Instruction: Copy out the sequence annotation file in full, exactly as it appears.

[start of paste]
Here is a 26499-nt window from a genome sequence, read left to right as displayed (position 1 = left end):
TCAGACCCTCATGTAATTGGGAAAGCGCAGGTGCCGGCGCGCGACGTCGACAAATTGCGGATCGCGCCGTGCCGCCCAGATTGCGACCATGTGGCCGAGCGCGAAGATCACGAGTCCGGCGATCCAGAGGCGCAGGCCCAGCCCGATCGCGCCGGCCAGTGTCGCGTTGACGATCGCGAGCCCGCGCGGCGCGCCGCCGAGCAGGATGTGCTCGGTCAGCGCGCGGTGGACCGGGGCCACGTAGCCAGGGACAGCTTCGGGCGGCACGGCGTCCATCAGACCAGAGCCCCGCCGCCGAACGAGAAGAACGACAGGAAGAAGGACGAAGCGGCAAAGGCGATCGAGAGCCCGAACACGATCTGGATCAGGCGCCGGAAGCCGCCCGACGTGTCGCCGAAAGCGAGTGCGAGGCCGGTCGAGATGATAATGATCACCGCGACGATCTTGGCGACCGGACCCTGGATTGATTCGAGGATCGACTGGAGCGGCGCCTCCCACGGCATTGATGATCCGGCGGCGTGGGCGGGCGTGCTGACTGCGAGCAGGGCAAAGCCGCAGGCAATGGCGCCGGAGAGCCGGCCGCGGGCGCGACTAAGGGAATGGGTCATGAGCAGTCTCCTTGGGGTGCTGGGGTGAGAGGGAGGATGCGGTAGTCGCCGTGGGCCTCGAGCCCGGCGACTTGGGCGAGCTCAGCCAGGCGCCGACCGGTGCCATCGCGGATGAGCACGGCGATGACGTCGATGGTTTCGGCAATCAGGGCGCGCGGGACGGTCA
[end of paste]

Here is a 26499-nt window from a genome sequence, read left to right as displayed (position 1 = left end):
TCAGACCCTCATGTAATTGGGAAAGCGCAGGTGCCGGCGCGCGACGTCGACAAATTGCGGATCGCGCCGTGCCGCCCAGATTGCGACCATGTGGCCGAGCGCGAAGATCACGAGTCCGGCGATCCAGAGGCGCAGGCCCAGCCCGATCGCGCCGGCCAGTGTCGCGTTGACGATCGCGAGCCCGCGCGGCGCGCCGCCGAGCAGGATGTGCTCGGTCAGCGCGCGGTGGACCGGGGCCACGTAGCCAGGGACAGCTTCGGGCGGCACGGCGTCCATCAGACCAGAGCCCCGCCGCCGAACGAGAAGAACGACAGGAAGAAGGACGAAGCGGCAAAGGCGATCGAGAGCCCGAACACGATCTGGATCAGGCGCCGGAAGCCGCCCGACGTGTCGCCGAAAGCGAGTGCGAGGCCGGTCGAGATGATAATGATCACCGCGACGATCTTGGCGACCGGACCCTGGATTGATTCGAGGATCGACTGGAGCGGCGCCTCCCACGGCATTGATGATCCGGCGGCGTGGGCGGGCGTGCTGACTGCGAGCAGGGCAAAGCCGCAGGCAATGGCGCCGGAGAGCCGGCCGCGGGCGCGACTAAGGGAATGGGTCATGAGCAGTCTCCTTGGGGTGCTGGGGTGAGAGGGAGGATGCGGTAGTCGCCGTGGGCCTCGAGCCCGGCGACTTGGGCGAGCTCAGCCAGGCGCCGACCGGTGCCATCGCGGATGAGCACGGCGATGACGTCGATGGTTTCGGCAATCAGGGCGCGCGGGACGGTCA